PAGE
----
Sanctioned racial segregation was abolished in the U.S. in 1964, but a recent housing decision has shown that class segregation is still alive and well in New York City. The NYC Department of Housing Preservation and Development recently approved a controversial request by the Extell Development Company to create two separate entrances at its 40 Riverside Boulevard building – one for its market rate tenants and another for affordable housing tenants. The so-called “poor door” plan has New Yorkers around the city up in arms (for pretty obvious reasons).
40 Riverside Boulevard is part of the Riverside South tower development located on Manhattan’s Upper West Side. Designed by Goldstein Hill & West Architects, the luxury condominium building features a glassy facade and will rise 33 stories in the air when complete. Of the tower’s 274 units, 55 street-facing apartments have been set aside for affordable housing. The other 219 will be market rate and overlook the waterfront on the other side.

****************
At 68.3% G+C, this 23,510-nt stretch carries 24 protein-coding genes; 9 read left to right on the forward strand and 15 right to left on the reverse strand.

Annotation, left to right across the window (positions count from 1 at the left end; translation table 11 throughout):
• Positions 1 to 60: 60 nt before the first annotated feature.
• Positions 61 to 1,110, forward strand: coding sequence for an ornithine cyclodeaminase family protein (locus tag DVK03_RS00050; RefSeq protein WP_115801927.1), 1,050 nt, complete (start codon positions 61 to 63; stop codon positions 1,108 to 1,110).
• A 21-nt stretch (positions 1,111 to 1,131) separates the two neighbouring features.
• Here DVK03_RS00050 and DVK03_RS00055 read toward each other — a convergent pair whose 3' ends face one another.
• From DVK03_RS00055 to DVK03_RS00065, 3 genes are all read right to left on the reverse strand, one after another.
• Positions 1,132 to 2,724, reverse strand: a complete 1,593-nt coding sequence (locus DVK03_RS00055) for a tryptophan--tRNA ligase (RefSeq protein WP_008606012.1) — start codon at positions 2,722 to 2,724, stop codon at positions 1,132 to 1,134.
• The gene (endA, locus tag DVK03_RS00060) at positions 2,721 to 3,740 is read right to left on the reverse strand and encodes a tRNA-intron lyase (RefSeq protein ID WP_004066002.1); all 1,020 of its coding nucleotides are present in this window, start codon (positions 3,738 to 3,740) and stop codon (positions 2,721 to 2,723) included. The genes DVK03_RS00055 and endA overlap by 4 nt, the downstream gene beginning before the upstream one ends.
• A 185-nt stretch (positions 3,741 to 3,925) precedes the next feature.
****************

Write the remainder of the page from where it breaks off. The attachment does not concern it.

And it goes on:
Extell submitted 40 Riverside Boulevard to participate in the city’s Inclusionary Housing Program, and was accepted. The program allows developers to increase the size of their properties (also known as an optional floor area bonus) “in exchange for the creation or preservation of affordable housing, on-site or off-site, principally for low-income households.”
According to the New York Post, Manhattan Borough President Gale Brewer vowed to veto any future plans for developments with segregated entrances for market and affordable rate tenants.